To fans of classic science-fiction, Ralph Carmichael is the composer of The Blob. You know, the 1958 production where a 27 year-old Steve McQueen applied his Method acting to become a high school senior, while surrounded by actors a bit closer in age to their characters.

Mention The Blob, and the first thing that comes to mind is McQueen looking silly, if not the purple goo that tried to smother a town before one of Nature's elements helped cool the monster's appetite for human flesh.

The second thing is the theme song co-written by a young Burt Bacharach, with a looped set of lyrics, a catchy beat, and mouth popping sounds, added by the producer and Paramount in place of Carmichael's original (and far more dissonant) title music (which is happily present, alongside the Bacharach tune, on Monstrous Movie Music's CD).

But one of the reasons this blazing colour film still entertains and quietly maintains a creepy streak is Carmichael's score which, up until now, has remained unreleased. The music has made other public appearances – notably as part of the Valentino Production Music Library – and as Irvin Yeaworth, the film's director, states in his commentary for Criterion's DVD (ported over from the label's prior laserdisc), the love theme written by the director and his wife has also traveled the globe, reappearing in various TV, film, and commercial venues.

In the second part of our edited interview with Monstrous Movie Music's David Schecter we discuss Carmichael's score, its affect on listeners, and Carmichael's career path after the phenomenal box office success of The Blob, which didn't take him to Hollywood and integrate him as part of the scoring community.

He did score another sci-fi film for director Yeaworth and producer Jack H. Harris - the heavily jazzed up 4D Man (1959) - but like Yeaworth, Carmichael disappeared from the Hollywood scene, although technically both the director and composer were never really part it in the first place; Paramount picked up their first film, Universal distributed their second, and Yeaworth's final studio work (again for Universal), the juvenile Dinosaurus! (1960) was scored by Ronald Stein.

By 1961, Yeaworth and Carmichael had returned to their religious-themed work, and The Blob became an increasingly distant memory. Carmichael's own website doesn't even mention his two sci-fi film scores, and yet as Schecter explains, the composer is still quite proud of a score he crafted using far less financial resources than a standard studio exploitation picture.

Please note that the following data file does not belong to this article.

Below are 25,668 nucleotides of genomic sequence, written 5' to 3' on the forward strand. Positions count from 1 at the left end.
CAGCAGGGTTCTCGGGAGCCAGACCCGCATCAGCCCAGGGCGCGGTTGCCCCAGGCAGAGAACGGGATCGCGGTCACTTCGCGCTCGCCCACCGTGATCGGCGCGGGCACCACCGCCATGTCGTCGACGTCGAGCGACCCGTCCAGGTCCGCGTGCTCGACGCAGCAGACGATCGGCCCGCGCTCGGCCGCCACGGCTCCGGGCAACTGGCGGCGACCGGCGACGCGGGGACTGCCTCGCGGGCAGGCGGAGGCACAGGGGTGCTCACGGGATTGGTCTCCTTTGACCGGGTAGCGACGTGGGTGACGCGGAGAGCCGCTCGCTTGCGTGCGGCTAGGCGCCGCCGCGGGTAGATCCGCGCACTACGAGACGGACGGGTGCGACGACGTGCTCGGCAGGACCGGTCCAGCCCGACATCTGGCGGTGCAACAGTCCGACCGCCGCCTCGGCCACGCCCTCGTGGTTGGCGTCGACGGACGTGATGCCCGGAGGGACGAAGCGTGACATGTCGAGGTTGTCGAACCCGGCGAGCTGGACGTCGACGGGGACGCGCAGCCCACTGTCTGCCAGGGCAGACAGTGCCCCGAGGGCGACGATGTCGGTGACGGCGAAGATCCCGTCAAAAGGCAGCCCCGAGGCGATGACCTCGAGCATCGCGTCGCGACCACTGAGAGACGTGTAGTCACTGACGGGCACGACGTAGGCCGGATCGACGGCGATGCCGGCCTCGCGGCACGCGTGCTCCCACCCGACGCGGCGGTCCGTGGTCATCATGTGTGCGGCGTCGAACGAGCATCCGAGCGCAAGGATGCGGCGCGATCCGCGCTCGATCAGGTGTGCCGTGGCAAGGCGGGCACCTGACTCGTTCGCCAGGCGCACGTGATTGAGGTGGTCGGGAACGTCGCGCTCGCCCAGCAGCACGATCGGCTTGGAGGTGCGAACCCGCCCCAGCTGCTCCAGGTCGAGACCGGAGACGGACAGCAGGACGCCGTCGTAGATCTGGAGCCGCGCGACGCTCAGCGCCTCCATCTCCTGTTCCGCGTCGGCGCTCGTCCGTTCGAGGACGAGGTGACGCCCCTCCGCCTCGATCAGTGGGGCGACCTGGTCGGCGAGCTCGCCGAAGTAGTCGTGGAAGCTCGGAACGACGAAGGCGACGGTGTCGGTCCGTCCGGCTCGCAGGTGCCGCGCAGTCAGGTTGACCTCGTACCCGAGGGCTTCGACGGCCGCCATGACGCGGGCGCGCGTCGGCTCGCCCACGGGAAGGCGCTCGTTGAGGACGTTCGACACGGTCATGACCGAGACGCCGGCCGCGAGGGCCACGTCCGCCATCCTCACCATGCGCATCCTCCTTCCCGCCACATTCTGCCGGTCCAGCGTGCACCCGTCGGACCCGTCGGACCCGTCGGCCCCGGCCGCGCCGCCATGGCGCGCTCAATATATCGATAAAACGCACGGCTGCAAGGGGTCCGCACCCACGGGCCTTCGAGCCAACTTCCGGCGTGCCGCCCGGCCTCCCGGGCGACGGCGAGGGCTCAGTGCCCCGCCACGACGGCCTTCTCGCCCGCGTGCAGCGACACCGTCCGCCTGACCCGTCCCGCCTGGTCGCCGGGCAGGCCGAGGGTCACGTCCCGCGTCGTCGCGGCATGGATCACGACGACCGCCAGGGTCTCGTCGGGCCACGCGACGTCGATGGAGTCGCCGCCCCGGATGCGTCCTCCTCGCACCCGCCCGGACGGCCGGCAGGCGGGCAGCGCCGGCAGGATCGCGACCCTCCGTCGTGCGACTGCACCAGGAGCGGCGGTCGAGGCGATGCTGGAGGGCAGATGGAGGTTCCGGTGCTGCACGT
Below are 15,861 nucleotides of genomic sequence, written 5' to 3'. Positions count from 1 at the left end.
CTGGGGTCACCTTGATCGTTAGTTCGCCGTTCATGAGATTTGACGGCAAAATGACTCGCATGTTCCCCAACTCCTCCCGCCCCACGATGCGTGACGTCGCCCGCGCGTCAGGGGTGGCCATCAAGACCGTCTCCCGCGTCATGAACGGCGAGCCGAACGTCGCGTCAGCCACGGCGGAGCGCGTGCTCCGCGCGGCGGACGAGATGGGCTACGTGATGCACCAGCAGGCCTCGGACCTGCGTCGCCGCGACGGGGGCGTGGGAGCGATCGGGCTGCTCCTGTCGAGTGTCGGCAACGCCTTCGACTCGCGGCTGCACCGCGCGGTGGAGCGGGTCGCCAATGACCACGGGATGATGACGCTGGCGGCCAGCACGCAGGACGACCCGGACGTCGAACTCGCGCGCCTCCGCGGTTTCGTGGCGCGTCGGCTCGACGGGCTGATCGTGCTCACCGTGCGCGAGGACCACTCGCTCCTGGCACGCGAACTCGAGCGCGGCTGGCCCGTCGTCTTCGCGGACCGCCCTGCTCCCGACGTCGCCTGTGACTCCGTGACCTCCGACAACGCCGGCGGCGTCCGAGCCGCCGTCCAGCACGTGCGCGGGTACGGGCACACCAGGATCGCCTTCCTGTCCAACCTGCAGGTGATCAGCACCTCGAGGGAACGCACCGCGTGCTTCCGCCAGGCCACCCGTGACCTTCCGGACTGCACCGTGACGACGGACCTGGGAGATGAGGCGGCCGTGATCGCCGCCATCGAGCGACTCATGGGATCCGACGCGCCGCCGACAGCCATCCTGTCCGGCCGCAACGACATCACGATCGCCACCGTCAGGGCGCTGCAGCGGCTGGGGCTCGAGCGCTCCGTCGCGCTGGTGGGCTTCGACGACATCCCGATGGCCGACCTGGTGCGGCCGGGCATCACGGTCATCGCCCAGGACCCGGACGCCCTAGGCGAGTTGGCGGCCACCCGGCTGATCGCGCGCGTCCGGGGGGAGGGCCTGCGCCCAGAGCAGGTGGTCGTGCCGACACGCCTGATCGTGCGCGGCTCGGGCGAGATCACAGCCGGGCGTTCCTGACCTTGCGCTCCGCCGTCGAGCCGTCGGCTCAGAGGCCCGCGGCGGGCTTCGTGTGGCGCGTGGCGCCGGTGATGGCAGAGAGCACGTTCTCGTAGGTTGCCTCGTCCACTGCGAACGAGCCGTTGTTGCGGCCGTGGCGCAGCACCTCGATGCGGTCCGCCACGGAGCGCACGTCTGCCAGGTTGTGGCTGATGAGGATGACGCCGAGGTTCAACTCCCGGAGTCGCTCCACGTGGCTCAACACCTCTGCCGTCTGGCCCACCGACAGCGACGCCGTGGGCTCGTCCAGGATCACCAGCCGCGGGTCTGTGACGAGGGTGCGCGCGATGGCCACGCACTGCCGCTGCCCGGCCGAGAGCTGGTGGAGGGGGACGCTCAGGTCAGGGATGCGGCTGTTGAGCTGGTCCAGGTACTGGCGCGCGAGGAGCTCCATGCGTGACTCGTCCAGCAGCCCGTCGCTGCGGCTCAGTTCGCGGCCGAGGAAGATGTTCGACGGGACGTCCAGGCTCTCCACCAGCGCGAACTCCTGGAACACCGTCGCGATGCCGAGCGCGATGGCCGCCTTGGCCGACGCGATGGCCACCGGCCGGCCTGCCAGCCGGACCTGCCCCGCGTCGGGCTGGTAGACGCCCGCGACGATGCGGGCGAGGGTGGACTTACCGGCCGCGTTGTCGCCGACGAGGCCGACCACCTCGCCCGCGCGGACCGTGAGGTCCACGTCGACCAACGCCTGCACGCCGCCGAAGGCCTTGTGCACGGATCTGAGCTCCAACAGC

As Yeaworth recalled in his film commentary, when the orchestra had finished playing the love theme, they musicians applauded with their instruments – an early indication the music written for a film about a man-eating ball of goo was and remains a special work.


Le Blob veux manger les cineastes...


Mark R. Hasan : Did you time it so that the two CDs, The Intruder (and other music by Herman Stein) and The Blob (and other creepy sounds), would come out around the same time?

David Schecter : I timed it strictly for financial purposes. When you're doing liner books, and you have to hire a layout person and do a bunch of other things to get things mastered and tweaked and everything, it's so much more cost-effective to have two things coming out at once.

If we were to print just one booklet, it would probably cost us close to what it would cost to print two because they've got to run the presses anyways; the paper stock is also bigger than one book, so otherwise you're just paying for the paper anyways and it's getting thrown away.

When you gotta start promoting something and you start emailing to all your customers and doing this and doing that, it's a lot of work. It's so much more cost-effective when you can say ‘Hey, we have two releases here,' and then hopefully they'll buy ‘em both.


MRH : I think I mentioned this in my review of The Blob that you really get drawn into the film when Ralph Carmichael's score kicks in; he plays everything straight, and it's a good solid, dramatic score. Every once in a while there's a shock cut that refers to the monster, but the score highlights suspenseful moments, tension, fears, and so on, and it's nice that a movie that's so tongue-in-cheek and has some unintentional laughs every so often realigns itself and becomes this little serious film, mostly because of the music.

DS : Yes, and to me, growing up with it, along with a number of other people, it's a scary little movie (much scarier than a lot of the other ones of a similar nature), and I think a lot of it has to do with the seriousness of the music.

While the music kind of weaves itself on you, it doesn't call attention to itself… I think it's this background thing, kind of simmering in there, helping to elevate certain passages, and like you say, create a certain sense of foreboding, and dread, and it operates kind of like Psycho (1960) does - just to keep you a little on the edge of your seat and to make you aware.

The Giant Gila Monster (1959) has that wonderful theme, but it really calls attention to itself, it's really out there, and it's not really a part of the film; it's kind of pasted on the film. The music of The Blob becomes a part of the movie, and I think if the music were not in there, it would really be a very different movie. I don't think it would be anywhere nearly as scary or as engrossing as it is.

Read the CD review!

Read the CD review!

Read the CD review!

Giant Gila Monster poster (cheap looking, isn't it?)

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